Unlike art, design has to have a use, a need to cover, though both forms of aesthetics share the aid of drawing, perspectives, etc, their relation is neither stable nor permanent or linear.
Design is use, though it can sometimes become part of an ART conception, specially these days in which many museums present design collections. But the proper place for industrial designed objects is the market, not the museum. An industrially design object reaches the museum because there’s a social recognition of the product, but it is the market the place for excellence in which these objects are validated and enter the real world, outside the workshop and the designer’s blueprints.
Brief insight on Ricardo Blanco’s carreer.
Prize Konex de Platino 2002 y Prize Konex 1992.
Among. Among the many prizes he was awarded are Prize Destaque en Movelsul, Brazil, 1998 and 1st. Prize as FADU Project at Italia’s Cup - Regio Emilia – International competition of DEsign Schools. His papers and research works were published at Design Journal (Korea), Modo (Italy), Diseño (Chile), Design Yearbook (England). He frequently grites about Industrial Desgn in Tipografica Magazine of Argentina as well as in Cronista Arquitectura Magazine of Argentina. Co editor together with Prof. Rosa Maria Raverain the number dedicated to Design in TEMAS, the National Fine Arts Academy publication.
Lighthouse Punta Medanos Documentary and Tour By Bob Frassinetti Topic: Lighthouse Tour
Trip to Medanos Point. This cape side area was first discovered by Magallanes in 1520, during one of his many explorative expeditions through the Argentinean coast down to Tierra del Fuego, and it was such the impact its beauty had on them that they include outstanding remarks about it on their journals. This is a very special and cherished construction. It was built in France and transported and settled in Argentina between 1892-93.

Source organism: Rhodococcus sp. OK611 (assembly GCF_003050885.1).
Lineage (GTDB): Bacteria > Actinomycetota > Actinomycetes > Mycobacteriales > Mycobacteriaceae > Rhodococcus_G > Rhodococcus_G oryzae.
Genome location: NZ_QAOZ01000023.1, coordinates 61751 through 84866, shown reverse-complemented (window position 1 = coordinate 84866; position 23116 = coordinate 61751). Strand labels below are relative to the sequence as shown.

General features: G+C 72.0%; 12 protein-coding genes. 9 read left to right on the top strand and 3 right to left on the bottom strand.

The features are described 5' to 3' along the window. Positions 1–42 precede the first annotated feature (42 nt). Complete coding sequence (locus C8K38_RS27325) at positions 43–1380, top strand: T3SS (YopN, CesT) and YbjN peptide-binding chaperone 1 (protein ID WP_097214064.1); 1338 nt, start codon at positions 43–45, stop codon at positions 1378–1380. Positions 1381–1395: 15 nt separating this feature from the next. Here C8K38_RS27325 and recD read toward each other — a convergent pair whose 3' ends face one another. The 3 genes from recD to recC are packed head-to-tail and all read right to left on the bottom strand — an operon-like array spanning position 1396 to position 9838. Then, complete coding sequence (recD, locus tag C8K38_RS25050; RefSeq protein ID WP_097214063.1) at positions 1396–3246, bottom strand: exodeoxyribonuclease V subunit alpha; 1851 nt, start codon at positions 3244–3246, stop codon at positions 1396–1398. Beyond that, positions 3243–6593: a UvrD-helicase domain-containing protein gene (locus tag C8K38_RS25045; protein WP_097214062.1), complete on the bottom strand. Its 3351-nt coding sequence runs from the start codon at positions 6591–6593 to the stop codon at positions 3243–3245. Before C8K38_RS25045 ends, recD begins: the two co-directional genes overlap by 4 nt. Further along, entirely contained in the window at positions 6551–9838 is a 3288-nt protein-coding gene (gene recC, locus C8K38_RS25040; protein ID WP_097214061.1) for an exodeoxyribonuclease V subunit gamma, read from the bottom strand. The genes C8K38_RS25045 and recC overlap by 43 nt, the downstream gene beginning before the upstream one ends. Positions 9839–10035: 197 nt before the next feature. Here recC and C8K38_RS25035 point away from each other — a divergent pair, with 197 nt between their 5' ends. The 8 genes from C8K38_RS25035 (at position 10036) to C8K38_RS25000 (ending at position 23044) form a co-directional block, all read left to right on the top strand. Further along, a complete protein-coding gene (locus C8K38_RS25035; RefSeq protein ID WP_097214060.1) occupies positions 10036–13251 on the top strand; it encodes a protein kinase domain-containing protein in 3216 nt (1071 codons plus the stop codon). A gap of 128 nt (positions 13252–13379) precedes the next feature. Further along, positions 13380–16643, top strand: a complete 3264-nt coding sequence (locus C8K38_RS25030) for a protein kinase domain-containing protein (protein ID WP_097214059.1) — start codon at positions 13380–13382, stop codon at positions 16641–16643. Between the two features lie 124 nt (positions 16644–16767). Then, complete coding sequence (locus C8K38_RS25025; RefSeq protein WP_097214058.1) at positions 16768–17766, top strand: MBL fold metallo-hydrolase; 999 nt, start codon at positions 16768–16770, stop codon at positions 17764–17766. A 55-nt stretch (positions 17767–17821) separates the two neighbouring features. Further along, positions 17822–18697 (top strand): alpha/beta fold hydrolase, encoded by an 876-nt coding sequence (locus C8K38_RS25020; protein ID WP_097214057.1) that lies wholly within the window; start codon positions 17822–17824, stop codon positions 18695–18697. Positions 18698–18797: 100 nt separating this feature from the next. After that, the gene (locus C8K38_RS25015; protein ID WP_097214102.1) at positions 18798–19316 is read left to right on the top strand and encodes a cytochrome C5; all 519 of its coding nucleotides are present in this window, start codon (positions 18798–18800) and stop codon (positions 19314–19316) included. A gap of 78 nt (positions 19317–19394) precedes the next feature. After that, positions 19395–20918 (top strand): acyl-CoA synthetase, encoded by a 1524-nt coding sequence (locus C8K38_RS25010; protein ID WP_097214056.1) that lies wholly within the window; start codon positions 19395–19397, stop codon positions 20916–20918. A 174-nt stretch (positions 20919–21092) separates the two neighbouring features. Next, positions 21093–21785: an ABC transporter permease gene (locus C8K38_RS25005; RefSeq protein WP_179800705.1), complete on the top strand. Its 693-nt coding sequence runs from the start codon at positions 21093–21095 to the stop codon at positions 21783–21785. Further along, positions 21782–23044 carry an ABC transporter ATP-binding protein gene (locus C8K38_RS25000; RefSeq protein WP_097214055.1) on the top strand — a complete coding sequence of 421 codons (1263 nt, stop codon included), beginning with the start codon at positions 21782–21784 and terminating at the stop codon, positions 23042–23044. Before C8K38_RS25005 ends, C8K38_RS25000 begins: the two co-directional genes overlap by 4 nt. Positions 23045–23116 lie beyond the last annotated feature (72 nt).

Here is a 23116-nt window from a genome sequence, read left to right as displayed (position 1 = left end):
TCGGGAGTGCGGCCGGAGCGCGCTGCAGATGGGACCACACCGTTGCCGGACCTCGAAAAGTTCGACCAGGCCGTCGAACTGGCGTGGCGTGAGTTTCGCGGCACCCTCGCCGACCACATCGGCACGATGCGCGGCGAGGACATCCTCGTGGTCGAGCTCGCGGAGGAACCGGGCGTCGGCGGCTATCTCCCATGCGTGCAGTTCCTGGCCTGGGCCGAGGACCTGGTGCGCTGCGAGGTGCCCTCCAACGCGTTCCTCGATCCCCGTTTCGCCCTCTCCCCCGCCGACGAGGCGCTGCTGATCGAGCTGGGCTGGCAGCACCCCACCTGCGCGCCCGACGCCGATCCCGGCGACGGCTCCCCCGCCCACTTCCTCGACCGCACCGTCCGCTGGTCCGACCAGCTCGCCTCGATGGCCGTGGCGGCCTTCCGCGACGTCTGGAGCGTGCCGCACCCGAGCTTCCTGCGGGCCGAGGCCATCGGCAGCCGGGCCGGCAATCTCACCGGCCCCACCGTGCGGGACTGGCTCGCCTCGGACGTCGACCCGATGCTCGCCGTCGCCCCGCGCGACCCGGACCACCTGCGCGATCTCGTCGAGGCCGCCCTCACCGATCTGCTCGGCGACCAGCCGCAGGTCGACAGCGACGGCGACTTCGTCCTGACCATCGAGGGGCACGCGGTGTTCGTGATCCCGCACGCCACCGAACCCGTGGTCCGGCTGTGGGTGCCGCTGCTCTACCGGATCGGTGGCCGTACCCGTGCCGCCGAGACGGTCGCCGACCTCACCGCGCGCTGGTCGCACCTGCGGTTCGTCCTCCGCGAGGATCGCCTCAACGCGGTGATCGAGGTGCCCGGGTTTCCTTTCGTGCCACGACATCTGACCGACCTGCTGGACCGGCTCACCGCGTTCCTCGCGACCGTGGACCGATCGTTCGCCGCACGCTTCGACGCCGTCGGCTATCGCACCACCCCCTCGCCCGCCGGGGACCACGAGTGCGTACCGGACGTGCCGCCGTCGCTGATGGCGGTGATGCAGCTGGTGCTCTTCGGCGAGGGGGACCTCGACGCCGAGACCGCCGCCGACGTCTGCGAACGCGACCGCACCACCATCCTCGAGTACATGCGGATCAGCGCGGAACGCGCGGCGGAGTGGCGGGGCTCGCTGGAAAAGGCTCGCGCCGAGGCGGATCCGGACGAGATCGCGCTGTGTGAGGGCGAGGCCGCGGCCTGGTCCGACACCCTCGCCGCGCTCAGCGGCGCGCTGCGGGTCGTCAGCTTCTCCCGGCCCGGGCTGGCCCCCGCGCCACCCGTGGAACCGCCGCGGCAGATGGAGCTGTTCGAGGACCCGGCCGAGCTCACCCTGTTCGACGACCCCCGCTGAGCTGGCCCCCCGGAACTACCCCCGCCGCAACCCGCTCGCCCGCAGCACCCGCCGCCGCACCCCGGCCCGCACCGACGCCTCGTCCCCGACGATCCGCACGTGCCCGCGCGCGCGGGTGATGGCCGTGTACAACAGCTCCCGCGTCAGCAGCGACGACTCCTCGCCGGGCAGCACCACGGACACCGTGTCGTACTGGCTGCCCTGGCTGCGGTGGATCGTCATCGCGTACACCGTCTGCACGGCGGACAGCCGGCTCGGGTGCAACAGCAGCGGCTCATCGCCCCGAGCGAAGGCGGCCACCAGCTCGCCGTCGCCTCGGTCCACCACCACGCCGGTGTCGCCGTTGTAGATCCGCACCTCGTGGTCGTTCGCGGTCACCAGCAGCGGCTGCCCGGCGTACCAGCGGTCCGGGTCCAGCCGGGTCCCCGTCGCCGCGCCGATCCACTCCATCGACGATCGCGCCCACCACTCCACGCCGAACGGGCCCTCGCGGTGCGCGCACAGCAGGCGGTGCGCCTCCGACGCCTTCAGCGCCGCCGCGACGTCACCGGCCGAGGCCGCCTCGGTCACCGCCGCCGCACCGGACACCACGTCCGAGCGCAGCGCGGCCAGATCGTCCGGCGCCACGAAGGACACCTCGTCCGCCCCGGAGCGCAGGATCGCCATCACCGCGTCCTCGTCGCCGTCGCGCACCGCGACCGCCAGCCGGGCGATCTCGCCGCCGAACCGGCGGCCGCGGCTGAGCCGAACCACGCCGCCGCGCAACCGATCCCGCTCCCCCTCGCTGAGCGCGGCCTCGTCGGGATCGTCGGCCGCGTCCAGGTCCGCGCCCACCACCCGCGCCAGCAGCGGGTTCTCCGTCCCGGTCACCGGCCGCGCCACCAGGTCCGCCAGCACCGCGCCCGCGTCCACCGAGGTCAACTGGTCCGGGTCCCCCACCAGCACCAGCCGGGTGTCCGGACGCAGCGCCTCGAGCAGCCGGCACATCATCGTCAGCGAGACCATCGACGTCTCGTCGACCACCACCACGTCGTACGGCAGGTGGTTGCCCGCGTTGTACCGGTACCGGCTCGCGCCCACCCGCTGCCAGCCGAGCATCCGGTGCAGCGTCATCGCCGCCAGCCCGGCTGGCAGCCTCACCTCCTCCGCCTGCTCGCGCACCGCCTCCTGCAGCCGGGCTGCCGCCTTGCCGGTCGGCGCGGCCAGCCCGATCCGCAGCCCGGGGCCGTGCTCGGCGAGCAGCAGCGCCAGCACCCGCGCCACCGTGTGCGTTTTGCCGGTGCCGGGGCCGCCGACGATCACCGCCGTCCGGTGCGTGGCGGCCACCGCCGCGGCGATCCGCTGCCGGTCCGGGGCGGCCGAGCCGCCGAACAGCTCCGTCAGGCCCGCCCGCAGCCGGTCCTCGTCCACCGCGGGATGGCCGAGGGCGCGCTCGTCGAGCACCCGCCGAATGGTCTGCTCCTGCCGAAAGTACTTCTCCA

We 'll return in the afternoon to Valeria del Mar for a relax afternoon in the woods, enjoying beach walks and time off.
Valeria del Mar, inbetween Pinamar and Carilo ..... Trip to Valeria del Mar to visit all the areas' lighthouses on the way, pasing by Villa Gessell from the road, we will stop to take photos from a distance of the Querand? lighthouse ...
Valeria del Mar is a perfect paradise like sea side town. Its beautiful pine and eucalyptus woods, a sort of unspoiled getaway, strategically located in between the two biggest lighthouse areas of the northern Atlantic coastline of Argentina.
This would be our base from which we'll go on day trips to the areas' lighthouses.